E) When in doubt, avoid discussing controversial topics:- . . . If, despite all efforts, we do not see the supporting data, the buy-in of the affected or the context appropriate for raising an issue — it is advisable not to discuss it — at least, not informally. There is always the possibility we could be completely wrong about an issue, despite our gut feelings. An issue might be prevalent in our industry, but we do not see evidence it exists in our company. It might exist elsewhere in the organization, but not in our division. The point of not raising it is not to avoid rocking the boat but to avoid tipping it over unnecessarily.
Topics Best Avoided In Discussions at the Workplace-
In the end, there is a time and place for discussing controversial, hot-button topics at work, but seldom is there room for doing so informally. People are not robots, they have feelings, emotions and biases. Assuming that raising an issue is so important that these factors can be ignored is akin to creating more problems rather than solving them. Certain topics are best avoided in discussions at the workplace. This is because they infringe into human behaviors that are rarely understood. Some of these are:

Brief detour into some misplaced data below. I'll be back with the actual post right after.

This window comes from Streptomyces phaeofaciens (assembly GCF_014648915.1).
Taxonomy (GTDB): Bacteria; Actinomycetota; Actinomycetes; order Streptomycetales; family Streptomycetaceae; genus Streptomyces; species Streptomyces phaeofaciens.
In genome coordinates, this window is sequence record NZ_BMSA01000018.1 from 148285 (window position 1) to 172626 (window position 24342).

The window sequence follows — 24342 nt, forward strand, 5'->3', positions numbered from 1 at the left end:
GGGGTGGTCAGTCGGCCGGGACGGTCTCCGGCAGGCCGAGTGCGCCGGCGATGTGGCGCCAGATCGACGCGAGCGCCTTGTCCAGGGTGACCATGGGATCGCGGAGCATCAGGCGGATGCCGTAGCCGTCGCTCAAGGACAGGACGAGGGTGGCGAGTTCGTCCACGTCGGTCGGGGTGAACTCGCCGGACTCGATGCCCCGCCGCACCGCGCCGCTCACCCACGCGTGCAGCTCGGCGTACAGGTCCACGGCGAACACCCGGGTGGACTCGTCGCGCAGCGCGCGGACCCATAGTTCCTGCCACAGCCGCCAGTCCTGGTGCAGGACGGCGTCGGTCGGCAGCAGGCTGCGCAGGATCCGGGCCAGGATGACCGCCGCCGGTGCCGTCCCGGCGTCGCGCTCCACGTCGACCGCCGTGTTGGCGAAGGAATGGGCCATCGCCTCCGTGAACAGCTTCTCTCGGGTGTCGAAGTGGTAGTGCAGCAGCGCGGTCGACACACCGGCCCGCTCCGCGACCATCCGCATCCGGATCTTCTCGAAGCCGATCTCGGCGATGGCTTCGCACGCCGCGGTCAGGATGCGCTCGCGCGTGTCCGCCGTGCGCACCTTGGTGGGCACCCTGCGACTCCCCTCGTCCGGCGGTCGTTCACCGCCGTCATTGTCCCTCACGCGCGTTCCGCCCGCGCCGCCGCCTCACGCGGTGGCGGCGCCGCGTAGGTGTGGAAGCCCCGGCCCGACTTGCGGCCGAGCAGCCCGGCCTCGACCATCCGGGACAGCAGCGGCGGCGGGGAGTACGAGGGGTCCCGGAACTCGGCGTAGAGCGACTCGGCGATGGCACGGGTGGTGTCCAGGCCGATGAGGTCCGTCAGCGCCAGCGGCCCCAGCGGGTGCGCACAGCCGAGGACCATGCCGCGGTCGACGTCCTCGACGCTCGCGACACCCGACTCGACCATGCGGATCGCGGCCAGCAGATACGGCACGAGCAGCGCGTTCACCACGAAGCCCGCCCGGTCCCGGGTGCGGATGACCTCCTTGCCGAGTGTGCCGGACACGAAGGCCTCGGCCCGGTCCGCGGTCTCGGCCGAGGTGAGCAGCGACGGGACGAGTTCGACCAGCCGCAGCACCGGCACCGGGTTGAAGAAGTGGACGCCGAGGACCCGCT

Understanding this, we must appreciate that everyone experiences and reacts to fear differently. For many, fear creates irrationality. It leads them to either freeze or do erratic things or a combination of both. In most cases, a person in fear does not fully understand or even remember their own behaviour — even when it resulted in creating major problems.
For all those reasons and more, highlighting strange or panic behaviour in the office place, among colleagues or even in your surrounding neighbourhood increases tension, stress and creates more problems. Undoubtedly, vetting concerns around serious issues around the water-cooler can often make things worse. Either we should bring them up only with close friends, one-on-one, or in a formal setting — where facts, data and those affected by the problem can be gathered.
Of course, because the above list of topics reflects what is typically covered on the landing pages of most news outlets, we might wonder what then can be discussed. Lots of things — but especially topics that are not emotionally charged or, if emotional, have common, sympathetic markers- make good discussion topics. These include:
At the end of the day, few of us are paid to discuss hot-button, taboo topics at work. Yet, most of us should understand the extreme risk of doing so.
Content Curated By: Dr Shoury Kuttappa